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Crimean Tatar poet under criminal investigation in Russian-occupied Crimea for anti-war verse

Halya Coynash
Crimean Tatar poet Aliye Kenzhalieva is facing possible criminal charges over poems about the tragedy of war, which the Russian-controlled Investigative Committee is trying to claim falls under the article of Russia’s criminal code on ‘rehabilitation of Nazism’

Crimean Tatar poet Aliye Kenzhalieva is facing possible criminal charges over poems about the tragedy of war, which the Russian-controlled Investigative Committee is trying to claim falls under the article of Russia’s criminal code on ‘rehabilitation of Nazism’.

Kenzhalieva’s poem was published on 9 May in the local paper Qirim, and is a reflection on Victory Day which, in Russia under President Vladimir Putin and now in Russian-occupied Crimea, has become less an occasion to honour the memory of those killed achieving victory over Nazi Germany, and more a festive celebration of militarism. As reported, this year there was even a fashion for dressing very small children in military uniform and staging children’s ‘military parades’. It is images like those of children in uniform that Kenzhalieva mentions in her poems.

Kenzhalieva was summoned for questioning twice – on 28 June and 2 July. They asked her why she did not respect such important dates and days of military glory in her poems, to which she responded that they had simply not understood her poem.

She says that she very much hopes that this does not reach the court since the absurdity of the situation is overwhelming. “In my poems, I don’t see any calls [to action]; any disrespect or insults against anybody or anything.  There is nothing of the kind in them. These are lyrics which express my feelings, my experiences.  If a criminal investigation is initiated, I will suggest that the investigators re-read Russian classics which express views similar to mine about the tragedy of war at any time and in any part of the world. It is about sorrow and tragedy in the first instance and not pathos and a festive holiday (albeit linked with victory”, Kenzhalieva says.

She later learned that the check began after Roskomnadzor, Russia’s effective censor, received a complaint about her poems which they sent to the Investigative Committee. The investigators, together with the police, also tried to turn up at the editorial offices of the Qirim newspaper but found it closed.  Since annexation, it has only come out once a week, and the offices are only open three days of the week.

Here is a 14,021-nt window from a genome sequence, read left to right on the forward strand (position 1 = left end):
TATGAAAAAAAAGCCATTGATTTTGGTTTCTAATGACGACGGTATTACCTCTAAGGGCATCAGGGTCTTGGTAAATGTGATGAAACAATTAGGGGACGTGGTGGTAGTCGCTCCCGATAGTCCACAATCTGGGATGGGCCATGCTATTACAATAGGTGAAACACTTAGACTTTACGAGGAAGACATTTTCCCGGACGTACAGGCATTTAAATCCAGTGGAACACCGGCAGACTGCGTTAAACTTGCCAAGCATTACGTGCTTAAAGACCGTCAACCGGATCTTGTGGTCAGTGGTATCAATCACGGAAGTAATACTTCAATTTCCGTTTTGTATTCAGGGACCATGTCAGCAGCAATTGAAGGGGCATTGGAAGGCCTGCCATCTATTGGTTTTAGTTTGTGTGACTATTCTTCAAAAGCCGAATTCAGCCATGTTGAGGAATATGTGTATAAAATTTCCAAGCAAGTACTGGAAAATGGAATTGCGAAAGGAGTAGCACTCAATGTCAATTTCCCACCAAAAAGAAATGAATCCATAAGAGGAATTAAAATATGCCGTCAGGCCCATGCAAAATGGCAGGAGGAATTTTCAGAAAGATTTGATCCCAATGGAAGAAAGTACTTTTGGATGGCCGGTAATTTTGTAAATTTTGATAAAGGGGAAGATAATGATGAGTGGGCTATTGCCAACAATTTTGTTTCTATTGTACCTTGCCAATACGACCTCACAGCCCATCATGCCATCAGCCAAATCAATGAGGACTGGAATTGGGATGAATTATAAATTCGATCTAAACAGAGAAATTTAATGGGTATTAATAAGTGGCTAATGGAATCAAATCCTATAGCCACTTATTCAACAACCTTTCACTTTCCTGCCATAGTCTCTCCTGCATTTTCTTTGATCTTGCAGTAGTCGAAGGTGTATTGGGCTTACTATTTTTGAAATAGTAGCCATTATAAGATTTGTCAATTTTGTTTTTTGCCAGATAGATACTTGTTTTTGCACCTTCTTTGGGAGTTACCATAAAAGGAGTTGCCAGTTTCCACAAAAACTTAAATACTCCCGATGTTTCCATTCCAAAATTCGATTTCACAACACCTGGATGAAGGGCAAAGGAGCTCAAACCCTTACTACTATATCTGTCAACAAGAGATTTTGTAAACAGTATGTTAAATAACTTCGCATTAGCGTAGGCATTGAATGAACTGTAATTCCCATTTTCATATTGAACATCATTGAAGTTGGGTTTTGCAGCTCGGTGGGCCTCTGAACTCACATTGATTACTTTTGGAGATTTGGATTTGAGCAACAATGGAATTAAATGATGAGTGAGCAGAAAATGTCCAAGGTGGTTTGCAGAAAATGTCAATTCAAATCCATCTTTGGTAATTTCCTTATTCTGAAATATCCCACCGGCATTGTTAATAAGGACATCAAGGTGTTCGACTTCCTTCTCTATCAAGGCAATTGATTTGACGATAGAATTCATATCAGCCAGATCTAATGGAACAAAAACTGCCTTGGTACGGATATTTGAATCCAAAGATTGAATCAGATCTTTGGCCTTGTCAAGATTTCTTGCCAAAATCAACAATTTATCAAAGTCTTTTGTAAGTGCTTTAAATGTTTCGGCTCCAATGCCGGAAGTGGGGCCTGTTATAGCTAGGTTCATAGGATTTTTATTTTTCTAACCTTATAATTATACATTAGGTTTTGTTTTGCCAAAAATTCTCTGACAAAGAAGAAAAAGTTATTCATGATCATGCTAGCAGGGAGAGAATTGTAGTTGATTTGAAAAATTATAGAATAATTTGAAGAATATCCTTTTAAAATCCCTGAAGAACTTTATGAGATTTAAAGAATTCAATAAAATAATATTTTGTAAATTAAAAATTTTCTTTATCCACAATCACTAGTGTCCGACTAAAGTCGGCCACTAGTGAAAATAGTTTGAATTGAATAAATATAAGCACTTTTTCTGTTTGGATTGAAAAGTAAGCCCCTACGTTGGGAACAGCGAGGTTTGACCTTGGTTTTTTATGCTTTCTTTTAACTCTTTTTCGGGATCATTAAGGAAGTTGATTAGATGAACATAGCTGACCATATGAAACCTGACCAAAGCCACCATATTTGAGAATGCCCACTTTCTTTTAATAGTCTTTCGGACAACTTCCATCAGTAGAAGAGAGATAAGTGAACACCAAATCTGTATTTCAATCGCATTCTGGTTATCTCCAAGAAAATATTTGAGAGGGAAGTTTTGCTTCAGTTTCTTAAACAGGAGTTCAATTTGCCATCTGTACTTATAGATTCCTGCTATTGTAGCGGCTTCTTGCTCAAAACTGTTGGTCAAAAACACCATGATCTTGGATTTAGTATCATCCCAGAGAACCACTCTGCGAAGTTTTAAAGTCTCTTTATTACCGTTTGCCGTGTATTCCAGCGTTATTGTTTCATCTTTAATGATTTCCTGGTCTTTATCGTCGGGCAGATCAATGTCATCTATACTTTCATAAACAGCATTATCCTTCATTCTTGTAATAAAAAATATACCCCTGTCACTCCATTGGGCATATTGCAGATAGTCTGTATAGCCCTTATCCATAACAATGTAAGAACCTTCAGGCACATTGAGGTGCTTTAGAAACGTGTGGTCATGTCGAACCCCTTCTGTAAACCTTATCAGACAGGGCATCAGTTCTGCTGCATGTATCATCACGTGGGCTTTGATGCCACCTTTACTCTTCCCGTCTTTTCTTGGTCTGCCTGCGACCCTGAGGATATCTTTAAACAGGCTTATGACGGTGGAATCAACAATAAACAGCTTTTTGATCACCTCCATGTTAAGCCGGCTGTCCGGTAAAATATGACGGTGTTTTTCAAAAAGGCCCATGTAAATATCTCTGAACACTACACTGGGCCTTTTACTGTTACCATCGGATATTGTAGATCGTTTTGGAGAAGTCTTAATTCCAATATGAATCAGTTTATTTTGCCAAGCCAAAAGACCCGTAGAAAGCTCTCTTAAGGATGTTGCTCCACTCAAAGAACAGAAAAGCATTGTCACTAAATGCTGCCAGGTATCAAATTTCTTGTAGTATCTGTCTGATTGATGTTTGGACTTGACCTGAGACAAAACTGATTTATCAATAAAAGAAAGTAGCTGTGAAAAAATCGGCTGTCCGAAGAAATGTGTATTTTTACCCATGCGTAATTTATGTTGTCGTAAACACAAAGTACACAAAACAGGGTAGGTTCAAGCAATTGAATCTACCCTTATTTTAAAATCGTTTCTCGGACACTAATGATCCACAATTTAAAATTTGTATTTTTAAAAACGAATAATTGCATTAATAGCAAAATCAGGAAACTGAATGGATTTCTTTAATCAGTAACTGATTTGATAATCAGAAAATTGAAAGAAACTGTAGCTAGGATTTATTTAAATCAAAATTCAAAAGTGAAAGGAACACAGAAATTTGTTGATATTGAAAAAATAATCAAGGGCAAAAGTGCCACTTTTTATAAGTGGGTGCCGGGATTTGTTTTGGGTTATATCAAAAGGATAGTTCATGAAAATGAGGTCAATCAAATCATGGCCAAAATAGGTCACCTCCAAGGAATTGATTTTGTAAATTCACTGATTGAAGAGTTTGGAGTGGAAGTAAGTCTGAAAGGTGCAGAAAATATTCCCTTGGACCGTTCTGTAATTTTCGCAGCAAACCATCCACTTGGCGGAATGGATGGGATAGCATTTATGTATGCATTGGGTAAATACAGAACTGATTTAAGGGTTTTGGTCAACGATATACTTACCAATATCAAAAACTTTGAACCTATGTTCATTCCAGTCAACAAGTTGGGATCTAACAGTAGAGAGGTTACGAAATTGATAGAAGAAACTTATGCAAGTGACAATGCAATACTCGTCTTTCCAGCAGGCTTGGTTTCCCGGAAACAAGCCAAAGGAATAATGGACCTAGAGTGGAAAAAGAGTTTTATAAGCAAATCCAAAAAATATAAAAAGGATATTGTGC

Kenzhalieva is represented by Alexei Ladin, a lawyer from the Agora Human Rights Group, who is also involved in at least two other criminal prosecutions brought against Crimean Tatars for expressing their views.  He calls this check the result of a witch-hunt in conditions where the enforcement bodies are rewarded, or otherwise, on the basis of the number of cases initiated, ‘solved’, etc.  Such officers therefore try to come up with as many criminal cases as they can “to justify their existence”.

The material of the check over the creation and circulation of poems demonstrates the absurdity of criminal prosecutions initiated under the guise of fighting extremism, justification of fascism and other things”, Ladin adds.

Kenzhalieva, who teaches schoolchildren Russian Language and Literature is not about to be cowered. At the end of July, she wrote to the Investigative Committee asking to know the result of the ‘check’, but has thus far had no response. 

“I think that this is a kind of psychological war, a form of pressure. If they’ve got to literature, this is already smelling of the Stalinist Terror. I am not a terrorist, nor a politician, nor a criminal. I write literary texts, not even articles. What I express is even more feelings, than thoughts, inner experiences, sensations.  How can you prohibit a person from feeling what he or she feels?”

Kenzhalieva reacted through her poetry to the militarization of Victory Day.  “Death is not a reason for a festive day”, she stresses. 

They teach [people] to love war / To not remember tragedy, / To not pray for the souls of the unfortunates / to not preserve this fragile peace.

They teach [people] to love war, / To be happy that it took place, / To wear military uniform / To be proud in song and dance, / To organize a holiday……

The poem are intensely rooted in her Crimean homeland. 

“Here my great-grandfather lived, his gardens were here,

Now there are the parades of an alien country”

The above is not the only place which the occupying forces are likely to view as ‘political’, but not one could be viewed as a call to any kind of action. 

It is as yet unclear whether the two interrogations so far are aimed solely at intimidating Kenzhalieva, and will end there, or whether Kenzhalieva is to become the third young Crimean Tatar woman – after Elina Marmedova and Gulsum Alieva -  to face prosecution for expressing her opinion.

The attempt to call Kenzhalieva’s poems ‘rehabilitation of Nazism’ would be absurd, but it would not be the first such insane prosecution.  Russia’s Law on Rehabilitation of Nazism, and the article of the criminal code which it introduced were viewed from the outset as aimed at stifling historical discussion and restricting freedom of speech.  The most surreal, though not the only, application of this norm to date was the prosecution of Vladimir Luzgin from Perm, Siberia for reposting a text which stated, quite correctly, that the Soviet Union invaded Poland, together with Nazi Germany in 1939 (details here).

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